Accuracy, precision, and recall

precision clockwork

I posted the definitions of accuracy, precision, and recall on @BasicStatistics this afternoon. I think the tweet was popular because people find these terms hard to remember and they liked a succinct cheat sheet.

There seems to be no end of related definitions, and multiple names for the same definitions.

Precision is also known as positive predictive value (PPV) and recall is also known as sensitivityhit rate, and true positive rate (TPR).

Not mentioned in the tweet above are specificity (a.k.a. selectivity and true negative rate or TNR), negative predictive value (NPV), miss rate (a.k.a. false negative rate or FNR), fall-out (a.k.a. false positive rate or FPR), false discovery rate (FDR), and false omission rate (FOR).

How many terms are possible? There are four basic ingredients: TP, FP, TN, and FN. (You may see these arranged into a 2 by 2 grid called a confusion matrix.) So if each term may or may not be included in a sum in the numerator and denominator, that’s 16 possible numerators and 16 denominators, for a total of 256 possible terms to remember. Some of these are redundant, such as one (a.k.a. ONE), given by TP/TP, FP/FP, etc. If we insist that the numerator and denominator be different, that eliminates 16 possibilities, and we’re down to a more manageable 240 definitions. And if we rule out terms that are the reciprocals of other terms, we’re down to only 120 definitions to memorize.

But wait! We’ve assumed every term occurs with a coefficient of either 0 or 1. But the F1 score has a couple coefficients of 2:

F1 = 2TP / (2TP + FP + FN)

If we allow coefficients of 0, 1, or 2, and rule out redundancies and reciprocals …

This has been something of a joke. Accuracy, precision, and recall are useful terms, though I think positive predictive value and true positive rate are easier to remember than precision and recall respectively. But the proliferation of terms is ridiculous. I honestly wonder how many terms for similar ideas are in use somewhere. I imagine there are scores of possibilities, each with some subdiscipline that thinks it is very important, and few people use more than three or four of the possible terms.

Here are the terms I’ve collected so far. If you know of other terms or other names for the same terms, please leave a comment and we’ll see how long this table goes.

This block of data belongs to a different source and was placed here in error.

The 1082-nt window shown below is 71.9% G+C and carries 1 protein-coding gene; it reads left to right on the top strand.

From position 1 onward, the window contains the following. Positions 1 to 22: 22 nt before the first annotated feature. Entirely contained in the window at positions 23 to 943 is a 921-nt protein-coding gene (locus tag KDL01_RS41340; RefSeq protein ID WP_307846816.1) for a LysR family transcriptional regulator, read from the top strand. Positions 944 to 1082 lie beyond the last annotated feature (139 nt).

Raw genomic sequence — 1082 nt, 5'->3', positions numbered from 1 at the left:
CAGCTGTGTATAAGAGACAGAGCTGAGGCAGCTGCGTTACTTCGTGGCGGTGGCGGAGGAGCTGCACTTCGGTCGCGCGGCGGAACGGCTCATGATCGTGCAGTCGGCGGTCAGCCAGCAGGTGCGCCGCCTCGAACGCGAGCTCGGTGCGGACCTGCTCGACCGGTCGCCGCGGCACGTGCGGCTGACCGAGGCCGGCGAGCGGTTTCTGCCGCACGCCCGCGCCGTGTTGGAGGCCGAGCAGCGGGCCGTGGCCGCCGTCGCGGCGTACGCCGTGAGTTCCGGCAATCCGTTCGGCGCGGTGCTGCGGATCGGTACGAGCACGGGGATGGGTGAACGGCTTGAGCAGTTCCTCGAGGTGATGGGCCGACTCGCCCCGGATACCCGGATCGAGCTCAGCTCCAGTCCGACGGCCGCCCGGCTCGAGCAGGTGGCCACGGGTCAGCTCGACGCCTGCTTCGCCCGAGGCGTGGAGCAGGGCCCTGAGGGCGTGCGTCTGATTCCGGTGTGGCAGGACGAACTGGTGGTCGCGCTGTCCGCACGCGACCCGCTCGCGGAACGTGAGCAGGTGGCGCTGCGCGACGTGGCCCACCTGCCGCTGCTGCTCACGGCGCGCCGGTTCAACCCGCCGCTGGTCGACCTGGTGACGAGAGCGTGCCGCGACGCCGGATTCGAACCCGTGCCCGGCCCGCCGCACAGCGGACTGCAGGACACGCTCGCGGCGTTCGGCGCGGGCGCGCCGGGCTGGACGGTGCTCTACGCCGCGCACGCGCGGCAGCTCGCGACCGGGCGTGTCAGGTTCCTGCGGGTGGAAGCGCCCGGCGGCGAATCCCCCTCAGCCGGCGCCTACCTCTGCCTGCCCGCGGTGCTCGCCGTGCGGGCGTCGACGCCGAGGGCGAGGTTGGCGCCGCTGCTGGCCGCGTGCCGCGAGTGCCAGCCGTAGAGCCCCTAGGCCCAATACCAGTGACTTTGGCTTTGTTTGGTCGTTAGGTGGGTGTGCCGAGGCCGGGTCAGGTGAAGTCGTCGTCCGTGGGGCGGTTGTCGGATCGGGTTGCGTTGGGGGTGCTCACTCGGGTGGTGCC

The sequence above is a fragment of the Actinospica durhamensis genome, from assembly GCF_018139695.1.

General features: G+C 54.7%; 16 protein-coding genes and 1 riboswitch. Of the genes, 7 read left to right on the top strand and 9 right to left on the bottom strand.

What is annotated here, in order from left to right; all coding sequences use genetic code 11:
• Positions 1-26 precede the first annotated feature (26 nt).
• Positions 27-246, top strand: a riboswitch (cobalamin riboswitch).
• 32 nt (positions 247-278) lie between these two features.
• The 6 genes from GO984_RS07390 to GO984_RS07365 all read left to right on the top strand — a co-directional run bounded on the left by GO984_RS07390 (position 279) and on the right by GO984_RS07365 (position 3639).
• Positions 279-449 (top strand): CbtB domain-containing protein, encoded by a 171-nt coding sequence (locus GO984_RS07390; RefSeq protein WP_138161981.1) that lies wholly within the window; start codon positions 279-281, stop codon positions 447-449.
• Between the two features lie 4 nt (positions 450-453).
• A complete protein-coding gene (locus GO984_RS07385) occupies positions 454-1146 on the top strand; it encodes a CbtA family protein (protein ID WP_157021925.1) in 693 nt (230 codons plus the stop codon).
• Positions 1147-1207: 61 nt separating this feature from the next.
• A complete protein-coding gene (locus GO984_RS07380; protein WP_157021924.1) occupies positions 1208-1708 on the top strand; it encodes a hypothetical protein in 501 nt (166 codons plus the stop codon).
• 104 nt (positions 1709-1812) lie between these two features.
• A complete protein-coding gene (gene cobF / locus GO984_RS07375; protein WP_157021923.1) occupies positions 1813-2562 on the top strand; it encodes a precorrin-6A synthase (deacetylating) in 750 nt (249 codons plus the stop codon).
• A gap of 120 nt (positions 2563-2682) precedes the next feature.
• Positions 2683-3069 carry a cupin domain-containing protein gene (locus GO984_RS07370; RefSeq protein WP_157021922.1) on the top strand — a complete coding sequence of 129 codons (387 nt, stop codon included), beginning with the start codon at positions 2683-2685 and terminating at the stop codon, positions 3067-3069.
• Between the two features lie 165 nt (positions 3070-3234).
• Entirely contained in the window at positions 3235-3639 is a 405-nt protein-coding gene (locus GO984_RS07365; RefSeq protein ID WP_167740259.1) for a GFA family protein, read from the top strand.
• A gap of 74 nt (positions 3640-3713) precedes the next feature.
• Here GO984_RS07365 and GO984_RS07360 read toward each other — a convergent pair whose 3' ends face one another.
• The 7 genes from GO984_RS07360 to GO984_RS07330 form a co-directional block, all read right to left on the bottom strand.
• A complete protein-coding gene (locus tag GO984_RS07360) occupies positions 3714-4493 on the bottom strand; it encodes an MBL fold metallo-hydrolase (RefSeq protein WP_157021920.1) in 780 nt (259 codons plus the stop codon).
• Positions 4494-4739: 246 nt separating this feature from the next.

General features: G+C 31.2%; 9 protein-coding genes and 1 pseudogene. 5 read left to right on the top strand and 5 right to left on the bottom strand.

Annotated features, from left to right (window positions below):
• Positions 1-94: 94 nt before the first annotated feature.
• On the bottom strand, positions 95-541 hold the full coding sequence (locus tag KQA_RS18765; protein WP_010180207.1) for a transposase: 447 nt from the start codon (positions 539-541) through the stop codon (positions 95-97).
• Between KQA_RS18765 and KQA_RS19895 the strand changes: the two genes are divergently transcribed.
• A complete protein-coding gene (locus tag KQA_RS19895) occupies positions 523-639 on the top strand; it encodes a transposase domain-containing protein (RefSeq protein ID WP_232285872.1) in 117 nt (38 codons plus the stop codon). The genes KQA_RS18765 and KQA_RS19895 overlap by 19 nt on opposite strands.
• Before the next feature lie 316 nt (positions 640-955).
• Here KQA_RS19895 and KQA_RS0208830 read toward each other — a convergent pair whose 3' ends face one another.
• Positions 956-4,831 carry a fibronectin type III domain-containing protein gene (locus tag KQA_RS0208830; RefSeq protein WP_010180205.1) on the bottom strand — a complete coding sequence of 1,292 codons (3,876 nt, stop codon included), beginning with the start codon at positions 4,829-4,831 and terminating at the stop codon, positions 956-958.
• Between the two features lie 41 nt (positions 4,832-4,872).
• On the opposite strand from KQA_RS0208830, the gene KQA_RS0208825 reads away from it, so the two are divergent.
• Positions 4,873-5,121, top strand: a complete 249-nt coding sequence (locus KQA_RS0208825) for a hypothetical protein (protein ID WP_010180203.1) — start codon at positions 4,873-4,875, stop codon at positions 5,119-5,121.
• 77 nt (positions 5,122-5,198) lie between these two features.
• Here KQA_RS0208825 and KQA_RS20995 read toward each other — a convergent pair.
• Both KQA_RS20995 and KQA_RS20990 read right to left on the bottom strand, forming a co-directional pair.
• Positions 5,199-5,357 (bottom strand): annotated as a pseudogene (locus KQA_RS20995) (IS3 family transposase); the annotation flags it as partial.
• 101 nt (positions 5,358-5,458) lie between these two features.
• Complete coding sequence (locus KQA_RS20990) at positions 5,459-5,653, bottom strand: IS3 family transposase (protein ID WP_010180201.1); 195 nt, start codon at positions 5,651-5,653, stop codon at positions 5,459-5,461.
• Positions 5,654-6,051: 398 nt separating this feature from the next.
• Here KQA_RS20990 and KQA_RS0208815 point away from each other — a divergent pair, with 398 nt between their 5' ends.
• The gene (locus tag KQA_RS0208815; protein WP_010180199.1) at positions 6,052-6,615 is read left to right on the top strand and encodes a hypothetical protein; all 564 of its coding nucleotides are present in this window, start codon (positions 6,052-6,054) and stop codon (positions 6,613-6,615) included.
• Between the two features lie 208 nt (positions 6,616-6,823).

Accuracy (TP + TN) / (FP + TP + FN + TN)
True positive rate (TPR) TP / (TP + FN)
Sensitivity see TPR
Recall see TPR
Hit rate see TPR
Probability of detection see TPR
True negative rate (TNR) TN / (TN + FP)
Specificity see TNR
Selectivity see TNR
Positive predictive value (PPV) TP / (TP + FP)
Precision see PPV
Negative predictive value (NPV) TN / (TN + FN)
False negative rate (FNR) FN / (FN + TP)
Miss rate see FNR
False positive rate (FPR) FP / (FP + TN)
Fall out see FPR
False discovery rate (FDR) FP / (FP + TP)
False omission rate (FOR) FN / (FN + TN)
F1 score 2TP / (2TP + FP + FN)
F-score see F1 score
F-measure see F1 score
Sørensen–Dice coefficient see F1 score
Dice similarity coefficient (DSC) see F1 score

5 thoughts on “Accuracy, precision, and recall

  1. Worse than multiple names for the same concept is different concepts described by the same name. One such is “sensitivity”, which can mean TPR; it can also refer to d-prime which is calculated by the following z-scores z(TPR) – z(FPR).

    Also worth noting that TPR = 1 – FNR and FPR = 1 – TNR. So, really, only two such rates are needed to completely characterize a response.

  2. As a purely combinatorial exercise, this is quite interesting. We might start with a simpler version of the problem with only two variables, A and B, and coefficients of 0 or 1. In principle there are 16 statistics of this type. However, 10 of them are identically either 0, 1, infinity, or NaN. The other 6 are:
    A/B, (A+B)/B, B/(A+B), A/(A+B), (A+B)/A, B/A
    I’ve deliberately ordered these so that each pair of consecutive statistics can easily be seen to be equivalent: either reciprocals or a sum or difference of 1. Hence, there is essentially only one statistic, or two if you count all the constants as one.

    This suggests that there are far fewer than 4^n essentially distinct statistics for n variables. A lower bound is 2^(n-1), since it is easy to see that A_1/(A_1 + … + A_n), A_2/(A_1 + … + A_n), …, A_(n-1)/(A_1 + … + A_n) and sums of any of these terms are essentially distinct.

  3. It is strange why TNR is not miss rate, where TPR is a hit rate. I think, whoever first named miss rate and hit rate, want to have miss rate and hit rate sum up to 1. But it doesn’t have to be. Miss rate should be TNR, to indicate the probability of missing correctly, i.e, if True was hit then False should be miss.

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